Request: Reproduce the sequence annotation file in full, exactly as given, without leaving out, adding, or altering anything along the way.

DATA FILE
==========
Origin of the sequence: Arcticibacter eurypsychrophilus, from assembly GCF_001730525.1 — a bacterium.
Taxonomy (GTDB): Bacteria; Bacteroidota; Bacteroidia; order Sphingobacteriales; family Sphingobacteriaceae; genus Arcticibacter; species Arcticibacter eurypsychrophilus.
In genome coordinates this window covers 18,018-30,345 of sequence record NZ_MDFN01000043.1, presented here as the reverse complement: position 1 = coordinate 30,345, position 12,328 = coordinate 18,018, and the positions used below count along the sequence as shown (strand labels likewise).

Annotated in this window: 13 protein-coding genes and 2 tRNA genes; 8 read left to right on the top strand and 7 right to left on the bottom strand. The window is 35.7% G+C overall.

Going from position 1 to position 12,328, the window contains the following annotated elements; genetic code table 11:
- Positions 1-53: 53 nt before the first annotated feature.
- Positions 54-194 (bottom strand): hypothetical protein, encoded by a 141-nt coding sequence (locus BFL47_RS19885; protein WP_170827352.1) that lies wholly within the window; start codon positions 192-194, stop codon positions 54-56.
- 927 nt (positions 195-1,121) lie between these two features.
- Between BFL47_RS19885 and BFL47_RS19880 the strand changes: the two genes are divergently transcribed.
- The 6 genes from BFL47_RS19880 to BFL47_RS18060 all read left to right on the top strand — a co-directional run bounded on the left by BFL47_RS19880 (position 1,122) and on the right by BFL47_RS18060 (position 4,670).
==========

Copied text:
Origin of the sequence: Arcticibacter eurypsychrophilus, from assembly GCF_001730525.1 — a bacterium.
Taxonomy (GTDB): Bacteria; Bacteroidota; Bacteroidia; order Sphingobacteriales; family Sphingobacteriaceae; genus Arcticibacter; species Arcticibacter eurypsychrophilus.
In genome coordinates this window covers 18,018-30,345 of sequence record NZ_MDFN01000043.1, presented here as the reverse complement: position 1 = coordinate 30,345, position 12,328 = coordinate 18,018, and the positions used below count along the sequence as shown (strand labels likewise).

Annotated in this window: 13 protein-coding genes and 2 tRNA genes; 8 read left to right on the top strand and 7 right to left on the bottom strand. The window is 35.7% G+C overall.

Going from position 1 to position 12,328, the window contains the following annotated elements; genetic code table 11:
- Positions 1-53: 53 nt before the first annotated feature.
- Positions 54-194 (bottom strand): hypothetical protein, encoded by a 141-nt coding sequence (locus BFL47_RS19885; protein WP_170827352.1) that lies wholly within the window; start codon positions 192-194, stop codon positions 54-56.
- 927 nt (positions 195-1,121) lie between these two features.
- Between BFL47_RS19885 and BFL47_RS19880 the strand changes: the two genes are divergently transcribed.
- The 6 genes from BFL47_RS19880 to BFL47_RS18060 all read left to right on the top strand — a co-directional run bounded on the left by BFL47_RS19880 (position 1,122) and on the right by BFL47_RS18060 (position 4,670).